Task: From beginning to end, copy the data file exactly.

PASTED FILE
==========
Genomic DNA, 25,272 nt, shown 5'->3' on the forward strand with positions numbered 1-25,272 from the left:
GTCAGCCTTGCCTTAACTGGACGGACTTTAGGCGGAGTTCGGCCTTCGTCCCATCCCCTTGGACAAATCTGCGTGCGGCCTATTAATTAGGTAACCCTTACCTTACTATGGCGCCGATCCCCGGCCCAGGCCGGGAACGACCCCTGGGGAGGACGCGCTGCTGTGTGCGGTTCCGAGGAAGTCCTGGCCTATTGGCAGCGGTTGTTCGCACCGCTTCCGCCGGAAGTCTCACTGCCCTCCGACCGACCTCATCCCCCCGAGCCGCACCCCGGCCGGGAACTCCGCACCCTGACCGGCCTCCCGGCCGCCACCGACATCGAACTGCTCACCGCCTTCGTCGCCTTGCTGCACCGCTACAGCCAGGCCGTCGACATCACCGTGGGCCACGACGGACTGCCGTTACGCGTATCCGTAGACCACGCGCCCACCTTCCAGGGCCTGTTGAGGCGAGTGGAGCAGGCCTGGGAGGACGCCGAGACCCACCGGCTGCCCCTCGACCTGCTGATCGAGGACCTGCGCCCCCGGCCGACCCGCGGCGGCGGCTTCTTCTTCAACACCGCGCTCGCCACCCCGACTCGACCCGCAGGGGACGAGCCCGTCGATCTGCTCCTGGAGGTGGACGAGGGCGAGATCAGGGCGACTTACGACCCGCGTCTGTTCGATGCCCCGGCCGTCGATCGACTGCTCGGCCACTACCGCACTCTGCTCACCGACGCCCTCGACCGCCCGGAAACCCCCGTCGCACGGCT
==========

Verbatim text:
Genomic DNA, 25,272 nt, shown 5'->3' on the forward strand with positions numbered 1-25,272 from the left:
GTCAGCCTTGCCTTAACTGGACGGACTTTAGGCGGAGTTCGGCCTTCGTCCCATCCCCTTGGACAAATCTGCGTGCGGCCTATTAATTAGGTAACCCTTACCTTACTATGGCGCCGATCCCCGGCCCAGGCCGGGAACGACCCCTGGGGAGGACGCGCTGCTGTGTGCGGTTCCGAGGAAGTCCTGGCCTATTGGCAGCGGTTGTTCGCACCGCTTCCGCCGGAAGTCTCACTGCCCTCCGACCGACCTCATCCCCCCGAGCCGCACCCCGGCCGGGAACTCCGCACCCTGACCGGCCTCCCGGCCGCCACCGACATCGAACTGCTCACCGCCTTCGTCGCCTTGCTGCACCGCTACAGCCAGGCCGTCGACATCACCGTGGGCCACGACGGACTGCCGTTACGCGTATCCGTAGACCACGCGCCCACCTTCCAGGGCCTGTTGAGGCGAGTGGAGCAGGCCTGGGAGGACGCCGAGACCCACCGGCTGCCCCTCGACCTGCTGATCGAGGACCTGCGCCCCCGGCCGACCCGCGGCGGCGGCTTCTTCTTCAACACCGCGCTCGCCACCCCGACTCGACCCGCAGGGGACGAGCCCGTCGATCTGCTCCTGGAGGTGGACGAGGGCGAGATCAGGGCGACTTACGACCCGCGTCTGTTCGATGCCCCGGCCGTCGATCGACTGCTCGGCCACTACCGCACTCTGCTCACCGACGCCCTCGACCGCCCGGAAACCCCCGTCGCACGGCT